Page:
Throughout the week of 4-8 October, the ATIBT accompanied a delegation of forestry authorities from these two COMIFAC member countries in order to make the environmental and social case for SOLIDEO to reverse its decision to exclude tropical timber from the Olympic works and to promote certified tropical timber. Meetings were held at the Paris City Hall and the Ministry of Europe and Foreign Affairs.
The meeting at the Paris City Hall
Mr Jules Doret Ndongo, Cameroonian Minister of Forests and Wildlife and President of COMIFAC, and Ms Rosalie Matondo, Minister of Forest Economy of the Republic of Congo, together with COMIFAC Executive Secretary Mr Hervé Maidou, held a number of meetings.
Accompanied by the president of the ATIBT, Mr Olman Serrano, they met with the cabinet of the Mayor of Paris as well as the cabinet of the Ministry of Foreign Affairs in order to highlight the value of tropical timber on European markets.
HE Rosalie Matondo and Mr Olman Serrano
At the Paris City Hall, the two delegations were able to discuss the SOLIDEO dossier (ban on tropical timber on the Olympic site), which was the main reason for this mobilisation. The City Council said that it was not in a position to decide unilaterally on a change in the specifications for environmental excellence, but did not close the door to a discussion within the SOLIDEO board of directors.
During the mission, the ministerial delegation and COMIFAC also met with Pierre-Henri Guignard, Special Envoy for the Alliance for the Preservation of Tropical Forests and Wetlands at the Ministry of Europe and Foreign Affairs (MEAE), as well as with the MEAE's Climate and Environment Directorate team. As a reminder, the Alliance currently brings together 32 countries on 5 continents and has a founding Charter recalling its main missions and objectives in favour of the preservation of tropical forests. The Alliance and COMIFAC are converging alongside the ATIBT towards the same objective: to continue the fight for the recognition of this 2nd global green lung and the ecosystem services it provides through the implementation of various solutions to limit the increasing threats.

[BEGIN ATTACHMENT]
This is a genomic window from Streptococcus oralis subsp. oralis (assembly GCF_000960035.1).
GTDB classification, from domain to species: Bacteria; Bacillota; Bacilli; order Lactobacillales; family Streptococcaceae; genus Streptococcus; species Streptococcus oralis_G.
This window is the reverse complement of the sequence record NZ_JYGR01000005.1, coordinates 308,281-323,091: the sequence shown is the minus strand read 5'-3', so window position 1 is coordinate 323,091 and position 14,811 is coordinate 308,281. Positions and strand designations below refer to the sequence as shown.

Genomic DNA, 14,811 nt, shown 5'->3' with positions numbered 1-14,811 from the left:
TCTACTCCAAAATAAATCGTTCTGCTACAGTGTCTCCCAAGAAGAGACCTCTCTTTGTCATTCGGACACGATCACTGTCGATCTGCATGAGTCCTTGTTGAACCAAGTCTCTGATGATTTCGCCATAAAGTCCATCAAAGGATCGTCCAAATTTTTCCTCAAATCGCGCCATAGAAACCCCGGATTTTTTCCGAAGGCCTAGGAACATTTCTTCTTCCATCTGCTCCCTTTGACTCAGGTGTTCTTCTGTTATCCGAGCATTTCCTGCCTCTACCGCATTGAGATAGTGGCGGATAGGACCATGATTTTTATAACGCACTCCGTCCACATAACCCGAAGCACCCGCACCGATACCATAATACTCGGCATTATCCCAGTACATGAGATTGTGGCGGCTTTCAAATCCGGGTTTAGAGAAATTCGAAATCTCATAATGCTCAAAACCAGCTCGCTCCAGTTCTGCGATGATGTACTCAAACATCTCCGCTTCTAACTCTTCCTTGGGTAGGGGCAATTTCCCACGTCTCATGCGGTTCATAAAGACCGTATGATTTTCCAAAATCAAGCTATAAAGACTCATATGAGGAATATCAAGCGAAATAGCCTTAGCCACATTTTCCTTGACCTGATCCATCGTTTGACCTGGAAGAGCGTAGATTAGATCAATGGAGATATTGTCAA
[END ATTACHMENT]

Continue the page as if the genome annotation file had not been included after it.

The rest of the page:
HE Jules Doret Ndongo
Moreover, after having made commitments to fight deforestation in the framework of the Amsterdam and New York declarations as early as 2015, let us recall that France published its National Strategy to Fight against Imported Deforestation (SNDI) in November 2018. As the result of the collaboration of five ministries, the SNDI aims to end deforestation caused by French imports of unsustainable forest or agricultural products by 2030.
Representing 10% of France's GDP, public purchasers are at the centre of the scheme. Indeed, by their choices to limit imported deforestation through their purchases, buyers contribute to the exemplary nature of public services and encourage economic actors to turn to more responsible supply models.
In November 2020, in line with its commitments, France published its "advice and good practice Guide for public procurement actors". In the field of timber and timber products, the Guide explicitly recognises the guarantees provided by the EUTR (timber origin, due diligence, FLEGT licence) and the certification systems (FSC and PEFC in particular).
These exchanges concluded with a press briefing at the end of the week, which summarised the main issues at stake in this diplomatic mission and in an informed promotion of certified tropical timber. This final discussion led to the drafting of press releases that will be distributed throughout Europe, less than a month before the COP26 in Glasgow.